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Solid Concepts Uses Metal Additive Manufacturing to Build a Gun

Gun control is a hot button issue in the wake of tragedies like Sandy Hook. Reasonable arguments from both sides of the issue are generally lost in the tumult of emotional response and counter response. Additive manufacturing (AM) has been drawn into the controversy following the successful firing of Defense Distributed’s 3D printed “Liberator” pistol. The successful test raised all sorts of concerns over the potential for AM to cause mayhem, and even prompted some political figures, such as Senator Chuck Schumer, to call for new forms of regulation to cover firearms built using 3D printing.

While the initial wave of interest over the Liberator eventually died down, worries about AM built guns continued to crop up from time to time in the form of ill-advised stunts to smuggle (empty) 3D printed guns onto planes and trains, and even into government offices. A raid by police in Manchester, England even raised the specter of 3D printed guns being manufactured illegally in the UK, before cooler heads determined the “gun parts” were actually additional parts to build or repair a 3D printer.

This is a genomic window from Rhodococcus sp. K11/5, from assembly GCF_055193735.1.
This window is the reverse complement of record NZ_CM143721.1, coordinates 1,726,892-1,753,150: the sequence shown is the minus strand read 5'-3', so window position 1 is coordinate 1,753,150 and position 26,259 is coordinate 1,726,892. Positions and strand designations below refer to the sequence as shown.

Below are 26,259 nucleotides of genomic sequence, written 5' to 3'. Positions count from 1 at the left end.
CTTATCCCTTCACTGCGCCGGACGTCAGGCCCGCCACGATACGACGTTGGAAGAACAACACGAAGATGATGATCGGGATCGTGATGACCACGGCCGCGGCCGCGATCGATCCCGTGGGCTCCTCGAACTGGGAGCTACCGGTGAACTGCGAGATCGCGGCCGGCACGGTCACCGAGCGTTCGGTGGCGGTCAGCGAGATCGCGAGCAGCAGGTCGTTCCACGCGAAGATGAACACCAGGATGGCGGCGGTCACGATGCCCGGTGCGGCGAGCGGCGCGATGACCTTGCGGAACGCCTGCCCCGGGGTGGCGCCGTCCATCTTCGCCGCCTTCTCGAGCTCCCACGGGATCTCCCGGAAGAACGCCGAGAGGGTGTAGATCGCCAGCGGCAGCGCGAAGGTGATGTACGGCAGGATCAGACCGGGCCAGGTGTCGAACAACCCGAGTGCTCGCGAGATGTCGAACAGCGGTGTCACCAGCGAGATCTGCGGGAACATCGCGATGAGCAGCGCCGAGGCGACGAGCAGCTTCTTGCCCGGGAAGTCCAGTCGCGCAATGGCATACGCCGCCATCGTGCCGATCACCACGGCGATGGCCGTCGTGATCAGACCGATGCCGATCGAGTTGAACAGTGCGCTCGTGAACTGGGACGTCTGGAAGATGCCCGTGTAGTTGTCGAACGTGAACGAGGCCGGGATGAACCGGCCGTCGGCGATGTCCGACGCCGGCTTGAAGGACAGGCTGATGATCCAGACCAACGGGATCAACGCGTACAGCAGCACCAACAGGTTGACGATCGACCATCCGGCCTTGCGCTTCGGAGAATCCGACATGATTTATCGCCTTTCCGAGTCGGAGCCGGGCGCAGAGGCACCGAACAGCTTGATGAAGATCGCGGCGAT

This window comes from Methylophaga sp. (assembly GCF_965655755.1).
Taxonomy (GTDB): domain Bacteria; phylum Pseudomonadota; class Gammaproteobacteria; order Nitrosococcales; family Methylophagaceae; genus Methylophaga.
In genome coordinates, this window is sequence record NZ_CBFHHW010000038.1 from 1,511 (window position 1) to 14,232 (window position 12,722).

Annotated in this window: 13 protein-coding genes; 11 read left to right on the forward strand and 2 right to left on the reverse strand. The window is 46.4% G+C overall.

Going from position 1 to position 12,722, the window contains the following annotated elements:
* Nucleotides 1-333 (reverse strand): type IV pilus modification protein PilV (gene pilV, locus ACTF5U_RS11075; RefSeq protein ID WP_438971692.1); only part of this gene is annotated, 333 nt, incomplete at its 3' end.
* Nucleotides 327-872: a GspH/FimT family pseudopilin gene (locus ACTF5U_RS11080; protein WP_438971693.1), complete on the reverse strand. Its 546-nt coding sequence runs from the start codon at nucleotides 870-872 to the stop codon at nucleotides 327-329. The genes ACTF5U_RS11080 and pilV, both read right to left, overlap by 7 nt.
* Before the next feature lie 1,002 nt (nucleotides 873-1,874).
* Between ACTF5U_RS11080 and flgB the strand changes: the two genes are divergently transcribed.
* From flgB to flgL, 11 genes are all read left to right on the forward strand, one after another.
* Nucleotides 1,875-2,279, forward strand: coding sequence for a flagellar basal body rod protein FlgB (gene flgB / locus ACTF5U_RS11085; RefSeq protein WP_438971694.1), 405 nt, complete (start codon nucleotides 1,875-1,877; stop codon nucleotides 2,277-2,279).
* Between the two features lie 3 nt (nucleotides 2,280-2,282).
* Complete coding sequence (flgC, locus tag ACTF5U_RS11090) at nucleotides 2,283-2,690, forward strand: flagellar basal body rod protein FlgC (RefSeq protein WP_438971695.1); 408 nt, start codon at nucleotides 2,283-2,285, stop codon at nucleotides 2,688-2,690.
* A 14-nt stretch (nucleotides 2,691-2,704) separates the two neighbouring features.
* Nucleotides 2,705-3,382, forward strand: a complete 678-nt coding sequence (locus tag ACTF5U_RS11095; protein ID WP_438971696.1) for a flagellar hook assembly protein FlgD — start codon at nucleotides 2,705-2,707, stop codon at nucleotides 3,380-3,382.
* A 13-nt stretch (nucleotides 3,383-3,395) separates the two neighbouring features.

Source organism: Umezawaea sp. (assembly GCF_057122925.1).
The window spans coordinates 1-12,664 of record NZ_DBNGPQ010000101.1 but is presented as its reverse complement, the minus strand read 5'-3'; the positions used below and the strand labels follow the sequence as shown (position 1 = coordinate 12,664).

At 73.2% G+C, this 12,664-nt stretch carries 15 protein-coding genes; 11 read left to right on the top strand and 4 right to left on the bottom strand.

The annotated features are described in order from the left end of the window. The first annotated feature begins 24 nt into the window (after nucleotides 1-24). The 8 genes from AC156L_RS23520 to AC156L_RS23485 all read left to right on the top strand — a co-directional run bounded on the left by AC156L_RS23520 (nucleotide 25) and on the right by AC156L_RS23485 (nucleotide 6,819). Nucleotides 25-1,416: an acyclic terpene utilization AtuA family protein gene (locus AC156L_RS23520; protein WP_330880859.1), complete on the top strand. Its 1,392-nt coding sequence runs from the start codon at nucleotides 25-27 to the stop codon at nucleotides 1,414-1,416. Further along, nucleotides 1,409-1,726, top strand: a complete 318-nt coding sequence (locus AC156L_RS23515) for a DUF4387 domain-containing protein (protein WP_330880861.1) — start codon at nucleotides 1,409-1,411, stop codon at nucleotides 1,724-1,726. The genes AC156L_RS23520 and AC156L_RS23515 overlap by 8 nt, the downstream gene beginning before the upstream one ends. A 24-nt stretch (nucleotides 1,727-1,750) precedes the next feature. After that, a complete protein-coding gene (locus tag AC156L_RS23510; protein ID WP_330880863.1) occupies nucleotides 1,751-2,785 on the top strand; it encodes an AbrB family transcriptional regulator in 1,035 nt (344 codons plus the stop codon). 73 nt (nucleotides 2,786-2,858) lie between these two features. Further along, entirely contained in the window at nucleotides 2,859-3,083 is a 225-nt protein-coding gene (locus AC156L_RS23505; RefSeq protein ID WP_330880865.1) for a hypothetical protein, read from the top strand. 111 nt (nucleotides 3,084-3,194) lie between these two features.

This 1911 pistol was built using 3D printing. Courtesy of Solid Concepts.

Throughout the 3D printed guns controversy, one fact remained that acted to soothe most concerns: materials. The Liberator and its ilk are made from plastic. The number of rounds the weapons could fire before misfiring (in potentially spectacular fashion) was fairly limited by the stresses allowed by the medium. Certainly an AM built gun could be dangerous, but so can matches in the wrong hands.

Solid Concepts, a service bureau with offices in California, Texas and Michigan, may have inadvertently raised the stakes of the 3D printed firearms conversation with its announcement that it has successfully manufactured and fired a 1911 pistol using not plastic, but metal. The company used direct metal laser sintering (DMLS) and stainless steel to construct the majority of the weapon.

“We’re proving this is possible, the technology is at a place now where we can manufacture a gun with 3D Metal Printing,” says Kent Firestone, vice president of additive manufacturing at Solid Concepts. “And we’re doing this legally. In fact, as far as we know, we’re the only 3D printing service provider with a federal firearms license (FFL). Now, if a qualifying customer needs a unique gun part in five days, we can deliver.”

Solid Concepts insists they built the weapon as an example of what AM was capable of, not as an end-around traditional firearm manufacturing.

“The whole concept of using a laser sintering process to 3D Print a metal gun revolves around proving the reliability, accuracy and usability of metal 3D Printing as functional prototypes and end use products,” says Firestone. “It’s a common misconception that 3D Printing isn’t accurate or strong enough, and we’re working to change people’s perspective.”